This past Saturday I was fortunate to listen to George Couros speak at EdCampSWO. One thing he spoke about that really resonated with me was how his niece has pages and pages of homework to do each night. As I looked at the picture of his niece, I responded with this tweet:
Sunday, November 9, 2014
Sunday, November 09, 2014 2 comments
I am not a fan of worksheets or homework. I think reading is the most important homework for my students and my own children.
My students just finished their inquiry projects about bats. We created the list above just a few weeks ago before my students chose how to show all of their research and learning. I find when you give your students the choice on how to show their learning you get better projects and happy and engaged children.
I am going to share some of their projects, however, I also want you to know that I feel that the process is much more important than the product. I don't correct their spelling or have them redo their posters if there is incorrect information. This is THEIR work, not mine. We talk about the content and feedback after they present. I am always amazed on how much they know about their inquiry when they get the chance to present. It is always far more than what is in their book or on their poster.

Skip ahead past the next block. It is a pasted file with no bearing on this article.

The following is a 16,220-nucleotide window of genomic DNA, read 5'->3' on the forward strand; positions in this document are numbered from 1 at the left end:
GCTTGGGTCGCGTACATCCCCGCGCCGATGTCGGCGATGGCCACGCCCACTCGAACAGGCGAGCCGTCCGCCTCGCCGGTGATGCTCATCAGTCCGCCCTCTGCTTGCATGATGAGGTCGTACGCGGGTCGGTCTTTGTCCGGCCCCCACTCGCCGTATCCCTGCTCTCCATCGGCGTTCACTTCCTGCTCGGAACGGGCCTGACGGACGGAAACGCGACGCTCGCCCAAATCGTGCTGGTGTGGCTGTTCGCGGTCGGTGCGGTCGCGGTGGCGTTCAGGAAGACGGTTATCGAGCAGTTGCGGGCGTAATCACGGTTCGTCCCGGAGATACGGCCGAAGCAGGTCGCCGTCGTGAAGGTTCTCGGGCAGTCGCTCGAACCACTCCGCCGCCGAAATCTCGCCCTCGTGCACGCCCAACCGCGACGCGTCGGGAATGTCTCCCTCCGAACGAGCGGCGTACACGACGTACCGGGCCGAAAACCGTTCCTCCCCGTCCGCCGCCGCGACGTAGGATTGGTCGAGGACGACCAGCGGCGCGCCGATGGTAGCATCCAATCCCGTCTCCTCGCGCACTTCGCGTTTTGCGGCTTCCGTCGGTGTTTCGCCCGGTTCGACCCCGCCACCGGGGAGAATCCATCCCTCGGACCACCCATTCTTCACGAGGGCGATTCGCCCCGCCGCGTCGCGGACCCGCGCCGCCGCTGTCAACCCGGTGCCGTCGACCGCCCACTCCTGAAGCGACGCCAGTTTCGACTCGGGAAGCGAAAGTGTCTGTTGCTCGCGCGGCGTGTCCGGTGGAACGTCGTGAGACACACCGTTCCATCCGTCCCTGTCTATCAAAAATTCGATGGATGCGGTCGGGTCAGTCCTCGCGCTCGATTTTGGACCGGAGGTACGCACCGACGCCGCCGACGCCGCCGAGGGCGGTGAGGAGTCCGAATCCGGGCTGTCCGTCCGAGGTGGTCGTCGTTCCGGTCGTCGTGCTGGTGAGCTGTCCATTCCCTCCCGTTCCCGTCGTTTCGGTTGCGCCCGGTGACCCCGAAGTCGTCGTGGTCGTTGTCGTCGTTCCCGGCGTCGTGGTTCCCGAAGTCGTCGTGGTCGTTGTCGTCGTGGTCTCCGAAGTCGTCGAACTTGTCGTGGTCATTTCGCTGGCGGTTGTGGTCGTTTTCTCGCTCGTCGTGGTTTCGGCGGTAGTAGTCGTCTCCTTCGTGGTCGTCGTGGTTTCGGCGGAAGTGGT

Presenting usually takes two days. I split the class in half. Half the class stands by their projects, presents their information and answers questions. While the other half of the class listens, asks questions and takes notes on new information they learn.
Here are a few of the projects that were shared on bats:
A book created on Book Creator
These projects not only cover science and literacy curriculum but also are rich learning tasks that promote critical thinking, presentation skills and self-confidence. I am positive that worksheets and huge amounts of homework do not.